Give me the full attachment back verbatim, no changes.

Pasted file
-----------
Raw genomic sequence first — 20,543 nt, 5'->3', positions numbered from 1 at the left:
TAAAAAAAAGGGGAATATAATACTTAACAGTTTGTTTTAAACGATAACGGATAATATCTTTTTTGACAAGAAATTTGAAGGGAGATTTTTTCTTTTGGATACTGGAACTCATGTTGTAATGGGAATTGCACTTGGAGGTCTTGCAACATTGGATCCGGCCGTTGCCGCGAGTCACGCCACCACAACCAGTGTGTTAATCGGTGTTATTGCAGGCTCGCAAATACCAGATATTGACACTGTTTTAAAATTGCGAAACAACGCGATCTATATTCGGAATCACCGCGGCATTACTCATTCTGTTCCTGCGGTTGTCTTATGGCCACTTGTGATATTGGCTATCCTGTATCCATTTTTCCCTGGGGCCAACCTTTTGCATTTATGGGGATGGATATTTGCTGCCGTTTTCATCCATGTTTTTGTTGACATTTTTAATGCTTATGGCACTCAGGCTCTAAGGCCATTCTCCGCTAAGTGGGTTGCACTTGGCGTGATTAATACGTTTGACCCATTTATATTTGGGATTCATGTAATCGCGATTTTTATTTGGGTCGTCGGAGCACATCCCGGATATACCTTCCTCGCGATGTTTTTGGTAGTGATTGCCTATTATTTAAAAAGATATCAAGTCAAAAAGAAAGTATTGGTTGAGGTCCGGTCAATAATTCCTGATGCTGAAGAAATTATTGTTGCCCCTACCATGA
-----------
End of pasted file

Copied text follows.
Raw genomic sequence first — 20,543 nt, 5'->3', positions numbered from 1 at the left:
TAAAAAAAAGGGGAATATAATACTTAACAGTTTGTTTTAAACGATAACGGATAATATCTTTTTTGACAAGAAATTTGAAGGGAGATTTTTTCTTTTGGATACTGGAACTCATGTTGTAATGGGAATTGCACTTGGAGGTCTTGCAACATTGGATCCGGCCGTTGCCGCGAGTCACGCCACCACAACCAGTGTGTTAATCGGTGTTATTGCAGGCTCGCAAATACCAGATATTGACACTGTTTTAAAATTGCGAAACAACGCGATCTATATTCGGAATCACCGCGGCATTACTCATTCTGTTCCTGCGGTTGTCTTATGGCCACTTGTGATATTGGCTATCCTGTATCCATTTTTCCCTGGGGCCAACCTTTTGCATTTATGGGGATGGATATTTGCTGCCGTTTTCATCCATGTTTTTGTTGACATTTTTAATGCTTATGGCACTCAGGCTCTAAGGCCATTCTCCGCTAAGTGGGTTGCACTTGGCGTGATTAATACGTTTGACCCATTTATATTTGGGATTCATGTAATCGCGATTTTTATTTGGGTCGTCGGAGCACATCCCGGATATACCTTCCTCGCGATGTTTTTGGTAGTGATTGCCTATTATTTAAAAAGATATCAAGTCAAAAAGAAAGTATTGGTTGAGGTCCGGTCAATAATTCCTGATGCTGAAGAAATTATTGTTGCCCCTACCATGA